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To scrutinize the whole of Nature: The Royal Society and its fellows 1660-1730

Edmond Halley

Edmond Halley. Astronomical tables with precepts, both in English and Latin, for computing the places of the sun, moon, planets, and comets. London: Printed for William Innys, 1752 [Rare Books Collection FOL. QB11 HAL]Edmond Halley. Astronomical tables with precepts, both in English and Latin, for computing the places of the sun, moon, planets, and comets. London: Printed for William Innys, 1752 [Rare Books Collection FOL. QB11 HAL]The astronomer, Edmond Halley (1656–1742), was appointed Savilian Professor of Geometry at Oxford in November 1703. While at Oxford Halley began drawing up tables of the positions and movements of the sun, the planets, and the moon.

These were sent to the press in 1717 and were printed by 1719. However, Halley was appointed Astronomer Royal in the following year, on the death of Flamsteed, and deferred publication so that he could compare the lunar tables with observations which he hoped to make at Greenwich.

It was Halley’s intention to observe the moon through a complete saronic cycle of 223 synodic months or around 18 years 11 days (the cycle after which after which a series of eclipses is repeated). Halley was 64 when appointed Astronomer Royal but lived long enough to observe the moon through a whole cycle. Unfortunately, he did not live to see his Tables published. They were edited by the physician and astronomer, John Bevis (1695-1771), and were finally published in 1749, with this version, with text in both English and Latin, appearing three years later.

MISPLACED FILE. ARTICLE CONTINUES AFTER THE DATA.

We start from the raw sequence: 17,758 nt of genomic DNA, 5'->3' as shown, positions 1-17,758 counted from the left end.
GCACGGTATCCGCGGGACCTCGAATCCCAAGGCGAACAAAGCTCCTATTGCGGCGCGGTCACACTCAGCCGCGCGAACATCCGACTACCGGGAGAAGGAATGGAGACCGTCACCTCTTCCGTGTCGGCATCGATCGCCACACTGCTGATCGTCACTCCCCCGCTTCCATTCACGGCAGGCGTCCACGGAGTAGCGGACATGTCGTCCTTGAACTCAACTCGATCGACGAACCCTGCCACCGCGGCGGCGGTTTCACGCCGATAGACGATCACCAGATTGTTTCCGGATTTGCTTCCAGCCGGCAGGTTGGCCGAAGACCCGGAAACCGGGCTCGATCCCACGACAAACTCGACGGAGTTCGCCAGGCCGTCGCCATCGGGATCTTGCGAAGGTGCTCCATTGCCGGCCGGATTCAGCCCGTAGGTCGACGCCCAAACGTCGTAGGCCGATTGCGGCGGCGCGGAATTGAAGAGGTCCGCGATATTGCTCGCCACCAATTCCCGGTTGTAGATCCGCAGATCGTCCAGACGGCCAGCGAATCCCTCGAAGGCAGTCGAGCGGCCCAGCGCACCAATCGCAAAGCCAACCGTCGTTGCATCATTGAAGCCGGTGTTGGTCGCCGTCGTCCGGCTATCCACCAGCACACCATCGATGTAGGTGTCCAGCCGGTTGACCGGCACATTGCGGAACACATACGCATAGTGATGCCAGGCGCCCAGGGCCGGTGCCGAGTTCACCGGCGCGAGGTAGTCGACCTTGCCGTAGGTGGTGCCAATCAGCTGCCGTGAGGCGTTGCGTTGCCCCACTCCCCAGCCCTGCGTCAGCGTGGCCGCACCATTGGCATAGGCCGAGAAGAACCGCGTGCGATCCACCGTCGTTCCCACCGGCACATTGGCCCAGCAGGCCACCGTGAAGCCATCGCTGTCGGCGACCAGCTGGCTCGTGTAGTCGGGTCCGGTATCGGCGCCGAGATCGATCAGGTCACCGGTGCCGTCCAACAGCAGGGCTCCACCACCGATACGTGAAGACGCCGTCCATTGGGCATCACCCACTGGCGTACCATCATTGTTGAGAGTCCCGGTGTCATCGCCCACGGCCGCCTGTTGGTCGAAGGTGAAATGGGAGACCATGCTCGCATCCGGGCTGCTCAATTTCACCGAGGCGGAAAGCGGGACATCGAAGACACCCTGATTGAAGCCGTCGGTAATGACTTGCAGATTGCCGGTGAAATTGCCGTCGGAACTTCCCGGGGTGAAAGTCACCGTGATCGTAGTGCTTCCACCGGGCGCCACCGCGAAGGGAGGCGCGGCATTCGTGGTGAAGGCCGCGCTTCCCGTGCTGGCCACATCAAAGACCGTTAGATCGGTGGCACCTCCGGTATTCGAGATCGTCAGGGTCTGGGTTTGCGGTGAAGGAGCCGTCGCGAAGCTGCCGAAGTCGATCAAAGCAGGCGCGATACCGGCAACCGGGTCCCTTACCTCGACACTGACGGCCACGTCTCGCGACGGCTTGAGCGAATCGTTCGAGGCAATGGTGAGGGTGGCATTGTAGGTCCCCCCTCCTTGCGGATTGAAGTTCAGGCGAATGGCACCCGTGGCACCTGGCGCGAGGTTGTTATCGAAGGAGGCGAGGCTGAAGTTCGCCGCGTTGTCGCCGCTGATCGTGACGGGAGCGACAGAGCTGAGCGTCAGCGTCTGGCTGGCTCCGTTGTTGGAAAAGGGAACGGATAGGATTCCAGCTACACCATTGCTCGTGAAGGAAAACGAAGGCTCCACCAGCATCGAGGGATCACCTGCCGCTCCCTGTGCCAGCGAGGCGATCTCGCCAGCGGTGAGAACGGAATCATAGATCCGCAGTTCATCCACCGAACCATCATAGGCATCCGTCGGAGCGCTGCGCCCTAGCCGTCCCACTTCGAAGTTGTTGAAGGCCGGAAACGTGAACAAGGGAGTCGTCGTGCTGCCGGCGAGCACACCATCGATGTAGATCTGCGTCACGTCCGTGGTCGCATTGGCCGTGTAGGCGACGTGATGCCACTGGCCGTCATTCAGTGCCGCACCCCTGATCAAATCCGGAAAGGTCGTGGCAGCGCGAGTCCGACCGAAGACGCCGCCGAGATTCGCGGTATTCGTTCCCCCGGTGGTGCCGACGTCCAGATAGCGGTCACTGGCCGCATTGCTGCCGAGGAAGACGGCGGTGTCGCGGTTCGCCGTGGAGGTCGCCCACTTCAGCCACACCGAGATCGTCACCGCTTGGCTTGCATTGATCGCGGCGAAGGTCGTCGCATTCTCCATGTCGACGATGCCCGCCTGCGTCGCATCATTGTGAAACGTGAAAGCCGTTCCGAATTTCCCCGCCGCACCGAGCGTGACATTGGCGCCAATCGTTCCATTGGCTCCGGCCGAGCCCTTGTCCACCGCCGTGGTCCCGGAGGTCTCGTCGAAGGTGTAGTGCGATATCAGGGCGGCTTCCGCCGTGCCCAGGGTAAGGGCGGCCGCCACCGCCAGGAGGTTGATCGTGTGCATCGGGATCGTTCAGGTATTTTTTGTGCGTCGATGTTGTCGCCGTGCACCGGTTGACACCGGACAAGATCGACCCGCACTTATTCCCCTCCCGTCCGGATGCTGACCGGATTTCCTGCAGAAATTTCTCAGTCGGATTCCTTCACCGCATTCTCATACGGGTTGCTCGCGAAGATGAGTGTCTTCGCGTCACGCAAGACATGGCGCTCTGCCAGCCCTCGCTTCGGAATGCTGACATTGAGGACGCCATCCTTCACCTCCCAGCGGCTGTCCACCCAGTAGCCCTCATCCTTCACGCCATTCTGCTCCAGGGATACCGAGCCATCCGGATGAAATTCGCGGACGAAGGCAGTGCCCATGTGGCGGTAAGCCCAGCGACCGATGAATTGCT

This volume contains a version of Halley’s Synopsis astronomia cometicae, first published in 1705, in which he argued that the comet observed in 1682, and which now bears his name, was the same as that seen in 1531 and 1607, and correctly predicted that it would return in 1758.

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